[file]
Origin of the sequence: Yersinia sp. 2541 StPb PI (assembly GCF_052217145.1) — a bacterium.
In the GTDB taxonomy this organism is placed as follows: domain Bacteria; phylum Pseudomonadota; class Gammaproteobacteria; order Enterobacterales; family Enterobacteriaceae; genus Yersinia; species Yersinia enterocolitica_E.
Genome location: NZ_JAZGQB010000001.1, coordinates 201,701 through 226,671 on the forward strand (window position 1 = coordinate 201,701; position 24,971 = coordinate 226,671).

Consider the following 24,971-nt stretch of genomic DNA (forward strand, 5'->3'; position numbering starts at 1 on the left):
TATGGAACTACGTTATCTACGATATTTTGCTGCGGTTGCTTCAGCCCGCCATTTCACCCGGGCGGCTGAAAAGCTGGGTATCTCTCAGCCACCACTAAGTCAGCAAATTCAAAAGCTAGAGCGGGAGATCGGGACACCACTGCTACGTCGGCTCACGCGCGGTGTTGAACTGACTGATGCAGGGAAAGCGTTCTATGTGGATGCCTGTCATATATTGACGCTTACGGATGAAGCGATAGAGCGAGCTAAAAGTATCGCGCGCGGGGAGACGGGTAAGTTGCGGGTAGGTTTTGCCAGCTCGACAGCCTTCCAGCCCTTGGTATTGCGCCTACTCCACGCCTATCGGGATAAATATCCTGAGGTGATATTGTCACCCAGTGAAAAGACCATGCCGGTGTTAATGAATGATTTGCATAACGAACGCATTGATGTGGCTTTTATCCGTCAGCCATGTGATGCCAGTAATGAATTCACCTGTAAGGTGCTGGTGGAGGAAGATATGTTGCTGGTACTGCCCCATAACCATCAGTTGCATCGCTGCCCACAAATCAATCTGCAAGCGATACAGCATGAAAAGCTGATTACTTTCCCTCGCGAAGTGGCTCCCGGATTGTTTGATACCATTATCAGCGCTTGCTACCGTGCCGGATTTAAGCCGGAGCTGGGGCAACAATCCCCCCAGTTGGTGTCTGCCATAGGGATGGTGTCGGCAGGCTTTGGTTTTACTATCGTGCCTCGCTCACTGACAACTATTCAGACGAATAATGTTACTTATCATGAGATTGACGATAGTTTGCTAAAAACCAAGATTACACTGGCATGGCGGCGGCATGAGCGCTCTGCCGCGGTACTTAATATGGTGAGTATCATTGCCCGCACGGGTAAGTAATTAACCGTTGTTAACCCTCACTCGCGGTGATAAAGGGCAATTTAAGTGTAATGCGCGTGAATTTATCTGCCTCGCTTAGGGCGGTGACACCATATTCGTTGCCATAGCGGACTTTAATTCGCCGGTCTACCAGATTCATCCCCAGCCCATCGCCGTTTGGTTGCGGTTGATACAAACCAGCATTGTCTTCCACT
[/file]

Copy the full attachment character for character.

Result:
Origin of the sequence: Yersinia sp. 2541 StPb PI (assembly GCF_052217145.1) — a bacterium.
In the GTDB taxonomy this organism is placed as follows: domain Bacteria; phylum Pseudomonadota; class Gammaproteobacteria; order Enterobacterales; family Enterobacteriaceae; genus Yersinia; species Yersinia enterocolitica_E.
Genome location: NZ_JAZGQB010000001.1, coordinates 201,701 through 226,671 on the forward strand (window position 1 = coordinate 201,701; position 24,971 = coordinate 226,671).

Consider the following 24,971-nt stretch of genomic DNA (forward strand, 5'->3'; position numbering starts at 1 on the left):
TATGGAACTACGTTATCTACGATATTTTGCTGCGGTTGCTTCAGCCCGCCATTTCACCCGGGCGGCTGAAAAGCTGGGTATCTCTCAGCCACCACTAAGTCAGCAAATTCAAAAGCTAGAGCGGGAGATCGGGACACCACTGCTACGTCGGCTCACGCGCGGTGTTGAACTGACTGATGCAGGGAAAGCGTTCTATGTGGATGCCTGTCATATATTGACGCTTACGGATGAAGCGATAGAGCGAGCTAAAAGTATCGCGCGCGGGGAGACGGGTAAGTTGCGGGTAGGTTTTGCCAGCTCGACAGCCTTCCAGCCCTTGGTATTGCGCCTACTCCACGCCTATCGGGATAAATATCCTGAGGTGATATTGTCACCCAGTGAAAAGACCATGCCGGTGTTAATGAATGATTTGCATAACGAACGCATTGATGTGGCTTTTATCCGTCAGCCATGTGATGCCAGTAATGAATTCACCTGTAAGGTGCTGGTGGAGGAAGATATGTTGCTGGTACTGCCCCATAACCATCAGTTGCATCGCTGCCCACAAATCAATCTGCAAGCGATACAGCATGAAAAGCTGATTACTTTCCCTCGCGAAGTGGCTCCCGGATTGTTTGATACCATTATCAGCGCTTGCTACCGTGCCGGATTTAAGCCGGAGCTGGGGCAACAATCCCCCCAGTTGGTGTCTGCCATAGGGATGGTGTCGGCAGGCTTTGGTTTTACTATCGTGCCTCGCTCACTGACAACTATTCAGACGAATAATGTTACTTATCATGAGATTGACGATAGTTTGCTAAAAACCAAGATTACACTGGCATGGCGGCGGCATGAGCGCTCTGCCGCGGTACTTAATATGGTGAGTATCATTGCCCGCACGGGTAAGTAATTAACCGTTGTTAACCCTCACTCGCGGTGATAAAGGGCAATTTAAGTGTAATGCGCGTGAATTTATCTGCCTCGCTTAGGGCGGTGACACCATATTCGTTGCCATAGCGGACTTTAATTCGCCGGTCTACCAGATTCATCCCCAGCCCATCGCCGTTTGGTTGCGGTTGATACAAACCAGCATTGTCTTCCACT